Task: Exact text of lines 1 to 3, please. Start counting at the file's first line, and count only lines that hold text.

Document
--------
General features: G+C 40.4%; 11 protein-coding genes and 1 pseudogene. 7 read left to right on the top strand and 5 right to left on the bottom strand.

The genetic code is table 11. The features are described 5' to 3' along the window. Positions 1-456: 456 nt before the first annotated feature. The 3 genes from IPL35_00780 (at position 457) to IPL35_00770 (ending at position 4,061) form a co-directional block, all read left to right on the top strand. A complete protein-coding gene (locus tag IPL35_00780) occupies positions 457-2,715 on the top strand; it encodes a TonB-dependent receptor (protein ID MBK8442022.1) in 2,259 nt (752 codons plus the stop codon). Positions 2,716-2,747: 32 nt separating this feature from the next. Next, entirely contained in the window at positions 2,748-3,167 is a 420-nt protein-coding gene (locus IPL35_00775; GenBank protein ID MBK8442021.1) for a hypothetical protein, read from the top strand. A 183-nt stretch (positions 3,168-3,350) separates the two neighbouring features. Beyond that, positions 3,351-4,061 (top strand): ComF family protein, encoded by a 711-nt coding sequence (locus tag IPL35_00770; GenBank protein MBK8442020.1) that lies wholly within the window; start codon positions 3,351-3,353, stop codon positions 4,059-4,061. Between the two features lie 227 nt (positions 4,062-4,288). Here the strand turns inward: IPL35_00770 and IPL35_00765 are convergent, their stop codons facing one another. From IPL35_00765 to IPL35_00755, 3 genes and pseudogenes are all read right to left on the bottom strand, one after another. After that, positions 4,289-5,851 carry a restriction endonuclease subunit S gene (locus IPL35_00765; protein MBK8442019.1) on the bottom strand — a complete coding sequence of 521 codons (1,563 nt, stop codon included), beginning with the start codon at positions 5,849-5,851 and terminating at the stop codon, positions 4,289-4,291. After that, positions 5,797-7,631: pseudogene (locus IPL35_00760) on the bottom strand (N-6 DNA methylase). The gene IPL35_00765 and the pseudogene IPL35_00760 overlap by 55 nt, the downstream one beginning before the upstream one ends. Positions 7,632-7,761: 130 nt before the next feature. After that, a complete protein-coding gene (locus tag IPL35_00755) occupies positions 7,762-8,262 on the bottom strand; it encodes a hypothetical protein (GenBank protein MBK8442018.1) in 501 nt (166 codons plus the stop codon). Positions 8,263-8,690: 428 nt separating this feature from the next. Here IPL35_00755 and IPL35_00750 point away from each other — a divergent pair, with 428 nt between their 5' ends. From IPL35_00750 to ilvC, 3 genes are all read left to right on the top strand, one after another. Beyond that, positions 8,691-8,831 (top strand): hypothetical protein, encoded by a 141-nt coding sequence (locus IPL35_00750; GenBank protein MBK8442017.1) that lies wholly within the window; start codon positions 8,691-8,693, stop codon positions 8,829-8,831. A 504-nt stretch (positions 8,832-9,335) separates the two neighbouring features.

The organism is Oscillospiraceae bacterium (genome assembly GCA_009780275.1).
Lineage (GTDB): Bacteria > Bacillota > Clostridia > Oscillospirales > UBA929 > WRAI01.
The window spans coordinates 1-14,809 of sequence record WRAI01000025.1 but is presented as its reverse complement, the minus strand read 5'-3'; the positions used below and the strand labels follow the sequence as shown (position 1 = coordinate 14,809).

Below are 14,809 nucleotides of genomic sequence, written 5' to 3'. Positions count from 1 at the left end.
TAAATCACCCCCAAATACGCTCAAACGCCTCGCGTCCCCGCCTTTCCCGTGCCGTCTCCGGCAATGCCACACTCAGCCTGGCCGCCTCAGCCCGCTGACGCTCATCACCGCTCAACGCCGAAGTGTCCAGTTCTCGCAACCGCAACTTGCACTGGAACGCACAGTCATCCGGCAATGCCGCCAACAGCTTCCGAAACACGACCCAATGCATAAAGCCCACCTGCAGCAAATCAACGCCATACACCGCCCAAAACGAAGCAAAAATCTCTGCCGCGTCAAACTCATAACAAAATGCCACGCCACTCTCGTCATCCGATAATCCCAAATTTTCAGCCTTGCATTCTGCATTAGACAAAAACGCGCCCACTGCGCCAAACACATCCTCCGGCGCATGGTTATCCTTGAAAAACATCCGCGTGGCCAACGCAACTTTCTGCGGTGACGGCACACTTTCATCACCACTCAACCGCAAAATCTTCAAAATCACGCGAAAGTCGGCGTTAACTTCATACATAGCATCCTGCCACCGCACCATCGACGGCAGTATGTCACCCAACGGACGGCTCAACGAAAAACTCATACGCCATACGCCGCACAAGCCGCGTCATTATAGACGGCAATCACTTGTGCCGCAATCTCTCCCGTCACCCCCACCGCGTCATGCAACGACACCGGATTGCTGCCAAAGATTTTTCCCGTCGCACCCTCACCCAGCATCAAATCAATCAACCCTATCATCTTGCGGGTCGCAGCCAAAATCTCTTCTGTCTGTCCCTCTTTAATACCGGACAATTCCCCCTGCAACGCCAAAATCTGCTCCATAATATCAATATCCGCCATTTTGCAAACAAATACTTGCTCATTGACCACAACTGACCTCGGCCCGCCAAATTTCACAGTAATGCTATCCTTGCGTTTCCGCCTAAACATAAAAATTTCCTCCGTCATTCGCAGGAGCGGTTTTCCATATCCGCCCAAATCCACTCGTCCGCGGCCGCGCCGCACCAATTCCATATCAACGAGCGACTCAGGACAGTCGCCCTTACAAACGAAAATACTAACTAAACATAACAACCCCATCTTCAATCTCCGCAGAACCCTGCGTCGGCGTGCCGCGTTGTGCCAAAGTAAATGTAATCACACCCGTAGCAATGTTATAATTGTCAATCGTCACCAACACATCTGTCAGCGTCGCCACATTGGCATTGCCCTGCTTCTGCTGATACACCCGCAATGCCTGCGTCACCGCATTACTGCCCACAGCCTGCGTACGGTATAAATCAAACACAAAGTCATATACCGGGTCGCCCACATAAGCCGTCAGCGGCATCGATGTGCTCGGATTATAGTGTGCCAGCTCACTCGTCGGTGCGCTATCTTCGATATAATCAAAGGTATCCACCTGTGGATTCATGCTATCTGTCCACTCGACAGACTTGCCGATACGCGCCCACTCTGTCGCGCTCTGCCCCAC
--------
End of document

General features: G+C 40.4%; 11 protein-coding genes and 1 pseudogene. 7 read left to right on the top strand and 5 right to left on the bottom strand.

The genetic code is table 11. The features are described 5' to 3' along the window. Positions 1-456: 456 nt before the first annotated feature. The 3 genes from IPL35_00780 (at position 457) to IPL35_00770 (ending at position 4,061) form a co-directional block, all read left to right on the top strand. A complete protein-coding gene (locus tag IPL35_00780) occupies positions 457-2,715 on the top strand; it encodes a TonB-dependent receptor (protein ID MBK8442022.1) in 2,259 nt (752 codons plus the stop codon). Positions 2,716-2,747: 32 nt separating this feature from the next. Next, entirely contained in the window at positions 2,748-3,167 is a 420-nt protein-coding gene (locus IPL35_00775; GenBank protein ID MBK8442021.1) for a hypothetical protein, read from the top strand. A 183-nt stretch (positions 3,168-3,350) separates the two neighbouring features. Beyond that, positions 3,351-4,061 (top strand): ComF family protein, encoded by a 711-nt coding sequence (locus tag IPL35_00770; GenBank protein MBK8442020.1) that lies wholly within the window; start codon positions 3,351-3,353, stop codon positions 4,059-4,061. Between the two features lie 227 nt (positions 4,062-4,288). Here the strand turns inward: IPL35_00770 and IPL35_00765 are convergent, their stop codons facing one another. From IPL35_00765 to IPL35_00755, 3 genes and pseudogenes are all read right to left on the bottom strand, one after another. After that, positions 4,289-5,851 carry a restriction endonuclease subunit S gene (locus IPL35_00765; protein MBK8442019.1) on the bottom strand — a complete coding sequence of 521 codons (1,563 nt, stop codon included), beginning with the start codon at positions 5,849-5,851 and terminating at the stop codon, positions 4,289-4,291. After that, positions 5,797-7,631: pseudogene (locus IPL35_00760) on the bottom strand (N-6 DNA methylase). The gene IPL35_00765 and the pseudogene IPL35_00760 overlap by 55 nt, the downstream one beginning before the upstream one ends. Positions 7,632-7,761: 130 nt before the next feature. After that, a complete protein-coding gene (locus tag IPL35_00755) occupies positions 7,762-8,262 on the bottom strand; it encodes a hypothetical protein (GenBank protein MBK8442018.1) in 501 nt (166 codons plus the stop codon). Positions 8,263-8,690: 428 nt separating this feature from the next. Here IPL35_00755 and IPL35_00750 point away from each other — a divergent pair, with 428 nt between their 5' ends. From IPL35_00750 to ilvC, 3 genes are all read left to right on the top strand, one after another. Beyond that, positions 8,691-8,831 (top strand): hypothetical protein, encoded by a 141-nt coding sequence (locus IPL35_00750; GenBank protein MBK8442017.1) that lies wholly within the window; start codon positions 8,691-8,693, stop codon positions 8,829-8,831. A 504-nt stretch (positions 8,832-9,335) separates the two neighbouring features.

The organism is Oscillospiraceae bacterium (genome assembly GCA_009780275.1).